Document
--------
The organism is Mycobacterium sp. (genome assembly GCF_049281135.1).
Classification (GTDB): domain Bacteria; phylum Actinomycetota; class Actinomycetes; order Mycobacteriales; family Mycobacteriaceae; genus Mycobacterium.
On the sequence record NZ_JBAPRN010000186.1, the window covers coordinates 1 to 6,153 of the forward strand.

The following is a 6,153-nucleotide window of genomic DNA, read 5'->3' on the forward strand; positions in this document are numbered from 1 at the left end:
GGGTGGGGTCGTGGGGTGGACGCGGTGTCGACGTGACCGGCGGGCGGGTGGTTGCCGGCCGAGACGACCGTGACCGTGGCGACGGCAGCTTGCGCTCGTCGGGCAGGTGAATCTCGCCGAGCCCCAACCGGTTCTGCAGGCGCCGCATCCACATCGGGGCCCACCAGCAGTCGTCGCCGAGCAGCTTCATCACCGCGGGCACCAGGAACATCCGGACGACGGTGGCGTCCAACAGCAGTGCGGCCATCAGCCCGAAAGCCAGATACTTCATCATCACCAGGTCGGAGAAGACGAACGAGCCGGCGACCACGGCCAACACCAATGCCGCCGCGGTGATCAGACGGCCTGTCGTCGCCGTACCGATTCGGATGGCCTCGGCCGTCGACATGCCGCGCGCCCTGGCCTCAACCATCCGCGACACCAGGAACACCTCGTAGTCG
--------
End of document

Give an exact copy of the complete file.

The organism is Mycobacterium sp. (genome assembly GCF_049281135.1).
Classification (GTDB): domain Bacteria; phylum Actinomycetota; class Actinomycetes; order Mycobacteriales; family Mycobacteriaceae; genus Mycobacterium.
On the sequence record NZ_JBAPRN010000186.1, the window covers coordinates 1 to 6,153 of the forward strand.

The following is a 6,153-nucleotide window of genomic DNA, read 5'->3' on the forward strand; positions in this document are numbered from 1 at the left end:
GGGTGGGGTCGTGGGGTGGACGCGGTGTCGACGTGACCGGCGGGCGGGTGGTTGCCGGCCGAGACGACCGTGACCGTGGCGACGGCAGCTTGCGCTCGTCGGGCAGGTGAATCTCGCCGAGCCCCAACCGGTTCTGCAGGCGCCGCATCCACATCGGGGCCCACCAGCAGTCGTCGCCGAGCAGCTTCATCACCGCGGGCACCAGGAACATCCGGACGACGGTGGCGTCCAACAGCAGTGCGGCCATCAGCCCGAAAGCCAGATACTTCATCATCACCAGGTCGGAGAAGACGAACGAGCCGGCGACCACGGCCAACACCAATGCCGCCGCGGTGATCAGACGGCCTGTCGTCGCCGTACCGATTCGGATGGCCTCGGCCGTCGACATGCCGCGCGCCCTGGCCTCAACCATCCGCGACACCAGGAACACCTCGTAGTCG